Nourishing community with good food: An instrument of mercy

“When you eat a meal, thank the farmer who harvested it and think about their livelihood. Food is something that connects all of us as a community, wherever we live.” Oxfam Fact Sheet

This statement is from a farmer and my sister, Ellen Walsh-Rosmann. It helps me remember that something as basic as eating food and sharing it with community influences how I contribute to the reign of God.

I am from a food family. I grew up in a rural, agricultural, Christian community that taught me to understand that caring for Earth and neighbor is an issue of social justice. Our neighbor is the land as are all creatures large and small that also claim the land as home. As a child I would help…

[This is the beginning of my latest column for the online newspaper, Global Sisters Report. Continue reading here.]

Cabbage in the FSPA organic garden. (Photo by Jane Comeau)
Cabbage in the FSPA organic garden. (Photo by Jane Comeau)

The sower and the dirt

Sitting on the porch, I watch a robin alight on our lawn, a hopeful sign of spring.  She pecks in the newly turned dirt and nibbles a seed. My mind rages. “Hey! That’s my grass seed we just planted! What do you think you’re doing?”

Big muddy bare spots dot our lawn now that the snow pack is gone. Yesterday, my housemates and I got out in the yard with rakes and seeds to try to bring grass back to these wounded parts. As the robin eats the seed I realize the Parable of the Sower (Mark 4:3-20) is not abstract. I don’t usually sow seeds over a large patch of earth. The hard rocky path, the birds that sweep down, the brambles that grow up and choke out the good harvest seem like sweet and distant metaphors. But that bird just ate my seed! And there’s nothing I can do about it. Tonight’s rain could flood the fledgling seeds and wash them into the sidewalk. The neighboring high school students could trample over the yard on the way to class, hardening the soil and making it impossible to grow. More snow could fall. In Wisconsin, in fact, that’s quite likely. A whole flock of robins could find our fragile patch of ground and all the seeds would be gone. There’s nothing I could do.

The helplessness of God and the faithful disciple is highlighted in Jesus’ crucial parable. The seed is the Word of God. In our faithful evangelizing we spread the word of God everywhere we go over the ground of our circumstances. Faith in our life meets the often unfriendly and difficult realities of our daily lives. The birds eat it. The seed falls on rocky ground and the shoot sprouts up only to be withered by the sun and die. The weeds strangle out the good seeds and nothing comes of it. My life is busy and full of distractions. I can’t forgive the evils done against me. No one seems to understand. It’s so much easier to avoid helping out and just watch TV. Sickness, grief, loss and depression paralyze me, making it difficult to function. My heart is hard and rocky and full of lots of weeds.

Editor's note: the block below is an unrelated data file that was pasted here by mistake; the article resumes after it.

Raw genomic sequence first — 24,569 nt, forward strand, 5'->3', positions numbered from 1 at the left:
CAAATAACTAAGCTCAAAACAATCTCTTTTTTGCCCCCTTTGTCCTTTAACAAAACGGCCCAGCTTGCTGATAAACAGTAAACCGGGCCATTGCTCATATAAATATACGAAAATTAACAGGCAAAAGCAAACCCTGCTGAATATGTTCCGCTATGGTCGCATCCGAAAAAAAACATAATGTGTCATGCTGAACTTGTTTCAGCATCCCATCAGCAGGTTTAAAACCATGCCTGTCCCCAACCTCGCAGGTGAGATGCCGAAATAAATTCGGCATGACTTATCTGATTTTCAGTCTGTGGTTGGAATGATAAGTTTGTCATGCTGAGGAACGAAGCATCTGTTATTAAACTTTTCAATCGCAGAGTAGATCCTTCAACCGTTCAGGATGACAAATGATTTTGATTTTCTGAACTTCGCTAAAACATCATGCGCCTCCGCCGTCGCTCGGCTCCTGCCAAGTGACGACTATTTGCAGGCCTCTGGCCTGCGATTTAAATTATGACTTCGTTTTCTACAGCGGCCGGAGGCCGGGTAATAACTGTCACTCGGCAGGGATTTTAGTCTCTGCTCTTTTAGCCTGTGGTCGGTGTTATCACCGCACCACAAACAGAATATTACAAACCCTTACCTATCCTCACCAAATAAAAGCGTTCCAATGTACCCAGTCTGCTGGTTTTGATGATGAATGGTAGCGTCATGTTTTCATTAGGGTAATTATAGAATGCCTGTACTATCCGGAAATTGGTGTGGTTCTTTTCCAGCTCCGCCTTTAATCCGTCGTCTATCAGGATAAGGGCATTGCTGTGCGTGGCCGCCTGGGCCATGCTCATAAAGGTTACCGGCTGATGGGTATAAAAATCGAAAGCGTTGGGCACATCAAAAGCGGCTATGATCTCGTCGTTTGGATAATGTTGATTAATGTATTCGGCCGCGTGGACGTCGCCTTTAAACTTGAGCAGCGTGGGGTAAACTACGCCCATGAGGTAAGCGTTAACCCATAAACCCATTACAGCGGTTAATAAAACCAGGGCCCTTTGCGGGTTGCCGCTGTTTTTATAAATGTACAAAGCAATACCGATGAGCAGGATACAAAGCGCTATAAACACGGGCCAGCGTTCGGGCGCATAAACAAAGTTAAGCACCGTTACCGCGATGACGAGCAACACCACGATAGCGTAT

Some scholars say this should be called The Parable of the Different Soils. The point of the story is not really about the sower or even about the seed. God’s good word pours down endlessly abundant with grace. We, however, do not always receive it. Our heart is the soil. Life’s daily grind and sorrows are the obstacles. The point is there are different types of soil—not just in the human family but also over the course of my own lifetime. Sometimes I am obstinate. Sometimes I am distracted by wealth and good times and easy fixes. Sometimes if feels like every day I am starting from scratch.

Actually, every day I am starting over and maybe that’s the point. Each morning I am given the choice to just live today. To give my day to God. To try my best. To not be anxious about tomorrow or depressed about yesterday. I am not being glib here. This is not easy. Sometimes it takes my entire willpower to get out of bed and brush my teeth and not be paralyzed by fear and sadness. I get stuck so often. Every moment is an opportunity to try again, again, and again.

Often, all I see is the seed that doesn’t grow and all the barriers in my ways. But this story is good news! For starters, God is sowing the good word in our hearts. This is the gift of all gifts. Plus, the good soil produces an overwhelming harvest: 30, 60 and 100-fold. Faith sustains us. Love transforms us. There is hope even for my muddy patches of lawn. The good harvest comes even to our rocky hearts.

Photo credit: http://www.scotts.com/smg/article/info-how_to/image/new_grass_T.jpg

the lesson of spring soil

"cracked through" Photo by Julia Walsh FSPA
“cracked through” Photo by Julia Walsh FSPA
 
soil slides aside
allowing an emergence
flower seed breaks, becoming
resurrected over the reasons and chances
that it might not make it
or shouldn’t come